Isn’t that what we tell ourselves on a daily basis…”it will never happen to me.” As we all know, in some cases, it is not a matter of “if” it will happen, but “when” it will happen. In a HealthIT.gov CyberSecurity article detailing the “10 Best Practices for the Small Health Care Environment“, an important point is made:
“Sooner or later, the unexpected will happen. Fire, flood, hurricane, earthquake and other natural or man-made disasters can strike at any time. Important health care records and other vital assets must be protected against loss from these events.”
You need not look too hard to find stories of these exact situations crippling families, communities, and businesses. Ask anyone who has endured a hurricane, wildfire, or tornado, whether they still believe they are not vulnerable to a disaster. You can also point to power grid failures or destructive computer viruses that leave individuals and businesses scrambling to resuscitate their access to electronic records and applications. Check out this link for details about a case study on such a system failure that caused a “meltdown” and the wisdom gained from the experience.
As they say, hindsight is 20/20 so do you think anyone who has experienced these sorts of events now questions the value of planning for the worst? Unfortunately, both personally and professionally we tend to devote little time and energy to preparing for the worst. In the case of delivering health care services to patients and securing their medical records, however, preparing for the worst needs to be a top priority. Disaster recovery planning is the first step in preparing. The planning needs to focus on assessing internal resources including intellectual assets and vital equipment.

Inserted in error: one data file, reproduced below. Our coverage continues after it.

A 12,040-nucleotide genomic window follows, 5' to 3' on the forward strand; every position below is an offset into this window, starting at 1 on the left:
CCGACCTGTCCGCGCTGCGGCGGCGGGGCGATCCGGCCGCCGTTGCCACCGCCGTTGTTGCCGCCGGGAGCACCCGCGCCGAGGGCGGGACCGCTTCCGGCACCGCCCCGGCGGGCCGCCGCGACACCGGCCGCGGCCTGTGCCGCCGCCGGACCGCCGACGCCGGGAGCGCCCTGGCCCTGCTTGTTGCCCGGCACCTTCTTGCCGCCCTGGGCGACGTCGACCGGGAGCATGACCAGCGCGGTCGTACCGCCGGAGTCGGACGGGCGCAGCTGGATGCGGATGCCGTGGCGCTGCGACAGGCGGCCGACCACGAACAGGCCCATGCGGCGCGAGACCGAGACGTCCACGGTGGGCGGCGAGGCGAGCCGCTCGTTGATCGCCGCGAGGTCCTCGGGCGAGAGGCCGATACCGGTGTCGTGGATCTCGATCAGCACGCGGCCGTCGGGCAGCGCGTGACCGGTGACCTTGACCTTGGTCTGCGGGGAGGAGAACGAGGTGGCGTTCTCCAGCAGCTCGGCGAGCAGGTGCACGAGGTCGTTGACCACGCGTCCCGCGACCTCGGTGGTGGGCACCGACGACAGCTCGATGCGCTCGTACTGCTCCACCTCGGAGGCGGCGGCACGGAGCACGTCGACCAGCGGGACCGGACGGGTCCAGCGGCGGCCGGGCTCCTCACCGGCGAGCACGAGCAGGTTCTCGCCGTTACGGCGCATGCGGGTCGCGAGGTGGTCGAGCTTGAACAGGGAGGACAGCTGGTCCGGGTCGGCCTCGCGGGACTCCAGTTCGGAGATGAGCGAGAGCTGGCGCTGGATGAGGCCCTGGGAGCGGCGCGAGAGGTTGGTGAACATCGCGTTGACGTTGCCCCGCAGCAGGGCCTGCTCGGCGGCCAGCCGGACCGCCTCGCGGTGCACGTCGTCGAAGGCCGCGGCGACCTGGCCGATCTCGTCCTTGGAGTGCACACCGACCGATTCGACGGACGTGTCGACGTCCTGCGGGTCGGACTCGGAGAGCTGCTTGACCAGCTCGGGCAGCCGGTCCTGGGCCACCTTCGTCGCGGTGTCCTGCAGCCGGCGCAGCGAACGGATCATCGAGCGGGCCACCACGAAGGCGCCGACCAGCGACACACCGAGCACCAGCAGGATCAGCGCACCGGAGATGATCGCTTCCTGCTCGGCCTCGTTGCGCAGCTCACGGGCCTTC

Planning your strategy for handling a crisis should start with identifying internal human resources that have the talent and expertise to hammer out the details of a plan. Keep in mind, this team should not simply be a coalition of IT experts. While they are invaluable to this process, you need to also consider internal staff familiar with the administrative and clinical sides to your operations. Clinical staff can lend their know-how to target vulnerable patients and determine what records are most critical in an emergency. Meanwhile, administrative team members can tell you exactly what patient data is most sensitive and also what information is most important to ensuring services to patients are not compromised.
Once a team is in place, the next steps will obviously need to be developing a strategy for when the worst happens. This strategy can be simple or elaborate, but it needs to start somewhere and start soon. Next time, learn more about some resources on what should be included in this plan and more because shouldn’t your motto in life be…
“Hoping for the best, prepared for the worst, and unsurprised by anything in between.”
(quoted from “I Know Why the Caged Bird Sings” by Maya Angelo)